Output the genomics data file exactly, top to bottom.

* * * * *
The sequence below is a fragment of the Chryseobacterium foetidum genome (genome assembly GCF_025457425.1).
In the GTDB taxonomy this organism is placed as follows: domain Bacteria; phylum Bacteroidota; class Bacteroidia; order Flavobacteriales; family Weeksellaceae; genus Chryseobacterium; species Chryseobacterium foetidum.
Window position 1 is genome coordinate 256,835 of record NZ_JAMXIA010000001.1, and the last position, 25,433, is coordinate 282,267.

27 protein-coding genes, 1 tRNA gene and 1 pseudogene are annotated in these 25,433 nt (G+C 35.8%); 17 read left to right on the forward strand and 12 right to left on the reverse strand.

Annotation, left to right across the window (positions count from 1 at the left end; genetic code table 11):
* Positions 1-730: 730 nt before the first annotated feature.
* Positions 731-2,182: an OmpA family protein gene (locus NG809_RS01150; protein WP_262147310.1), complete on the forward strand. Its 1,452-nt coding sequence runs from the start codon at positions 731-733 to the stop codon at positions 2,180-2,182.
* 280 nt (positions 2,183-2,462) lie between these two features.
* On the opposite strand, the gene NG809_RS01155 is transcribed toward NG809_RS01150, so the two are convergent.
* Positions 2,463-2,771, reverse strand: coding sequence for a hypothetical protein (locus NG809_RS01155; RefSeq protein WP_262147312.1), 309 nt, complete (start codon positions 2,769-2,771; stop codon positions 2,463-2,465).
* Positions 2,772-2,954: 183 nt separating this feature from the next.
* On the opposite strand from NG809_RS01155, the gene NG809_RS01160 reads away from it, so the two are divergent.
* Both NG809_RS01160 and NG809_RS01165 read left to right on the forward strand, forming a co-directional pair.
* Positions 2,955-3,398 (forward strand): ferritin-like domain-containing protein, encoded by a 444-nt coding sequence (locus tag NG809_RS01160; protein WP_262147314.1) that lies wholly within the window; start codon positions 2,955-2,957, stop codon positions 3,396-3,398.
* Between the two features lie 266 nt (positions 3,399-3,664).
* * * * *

The sequence below is a fragment of the Chryseobacterium foetidum genome (genome assembly GCF_025457425.1).
In the GTDB taxonomy this organism is placed as follows: domain Bacteria; phylum Bacteroidota; class Bacteroidia; order Flavobacteriales; family Weeksellaceae; genus Chryseobacterium; species Chryseobacterium foetidum.
Window position 1 is genome coordinate 256,835 of record NZ_JAMXIA010000001.1, and the last position, 25,433, is coordinate 282,267.

27 protein-coding genes, 1 tRNA gene and 1 pseudogene are annotated in these 25,433 nt (G+C 35.8%); 17 read left to right on the forward strand and 12 right to left on the reverse strand.

Annotation, left to right across the window (positions count from 1 at the left end; genetic code table 11):
* Positions 1-730: 730 nt before the first annotated feature.
* Positions 731-2,182: an OmpA family protein gene (locus NG809_RS01150; protein WP_262147310.1), complete on the forward strand. Its 1,452-nt coding sequence runs from the start codon at positions 731-733 to the stop codon at positions 2,180-2,182.
* 280 nt (positions 2,183-2,462) lie between these two features.
* On the opposite strand, the gene NG809_RS01155 is transcribed toward NG809_RS01150, so the two are convergent.
* Positions 2,463-2,771, reverse strand: coding sequence for a hypothetical protein (locus NG809_RS01155; RefSeq protein WP_262147312.1), 309 nt, complete (start codon positions 2,769-2,771; stop codon positions 2,463-2,465).
* Positions 2,772-2,954: 183 nt separating this feature from the next.
* On the opposite strand from NG809_RS01155, the gene NG809_RS01160 reads away from it, so the two are divergent.
* Both NG809_RS01160 and NG809_RS01165 read left to right on the forward strand, forming a co-directional pair.
* Positions 2,955-3,398 (forward strand): ferritin-like domain-containing protein, encoded by a 444-nt coding sequence (locus tag NG809_RS01160; protein WP_262147314.1) that lies wholly within the window; start codon positions 2,955-2,957, stop codon positions 3,396-3,398.
* Between the two features lie 266 nt (positions 3,399-3,664).